According to multiple reports, the Cleveland Indians have reached agreement with former Boston Red Sox manager Terry Francona to become their new skipper.
FOXSports.com reported on Saturday that the Indians will hire Francona, who guided the Red Sox to a pair of World Series titles during a mostly successful eight-year run that ended following a late-season collapse in 2010. In addition, interim manager Sandy Alomar Jr. told the Cleveland Plain Dealer that the team informed him of its plans to bring in Francona.
Francona compiled a 744-552 record with the Red Sox and directed Boston to five postseason appearances, including the memorable 2004 run that ended the franchise's infamous 86-year drought without a world championship. The 53- year-old also helped the Red Sox to a four-game sweep of Colorado to capture the 2007 World Series.
His final season in Boston was far more tumultuous, however, with the Red Sox orchestrating the largest collapse in major league history by squandering a nine-game lead for the American League wild card after a 7-20 September.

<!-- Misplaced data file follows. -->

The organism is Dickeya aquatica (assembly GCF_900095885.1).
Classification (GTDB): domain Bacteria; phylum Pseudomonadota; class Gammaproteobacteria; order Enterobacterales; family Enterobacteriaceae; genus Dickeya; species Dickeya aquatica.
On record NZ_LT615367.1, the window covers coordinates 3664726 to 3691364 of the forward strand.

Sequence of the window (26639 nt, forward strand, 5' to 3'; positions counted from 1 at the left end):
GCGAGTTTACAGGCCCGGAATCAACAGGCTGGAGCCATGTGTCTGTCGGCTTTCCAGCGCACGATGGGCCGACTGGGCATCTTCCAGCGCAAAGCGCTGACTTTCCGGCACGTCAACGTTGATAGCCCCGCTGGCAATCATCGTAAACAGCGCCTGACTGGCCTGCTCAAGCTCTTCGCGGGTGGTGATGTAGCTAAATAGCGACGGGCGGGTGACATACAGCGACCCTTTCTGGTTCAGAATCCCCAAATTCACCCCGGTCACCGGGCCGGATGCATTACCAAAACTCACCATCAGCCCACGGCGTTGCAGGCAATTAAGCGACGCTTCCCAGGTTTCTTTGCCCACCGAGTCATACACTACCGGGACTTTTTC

Francona also piloted the Philadelphia Phillies for four seasons from 1997-2000 and has previous ties with the Indians, having served as a special assistant under current team president Mark Shapiro in 2001.
According to FOXSports.com, the Indians are expected to officially announce Francona's addition on Monday.
Cleveland fired manager Manny Acta on Sept. 27, with bench coach Alomar taking over head duties for the final six games. The Indians completed the season with a 69-94 record and a fourth-place finish in the AL Central.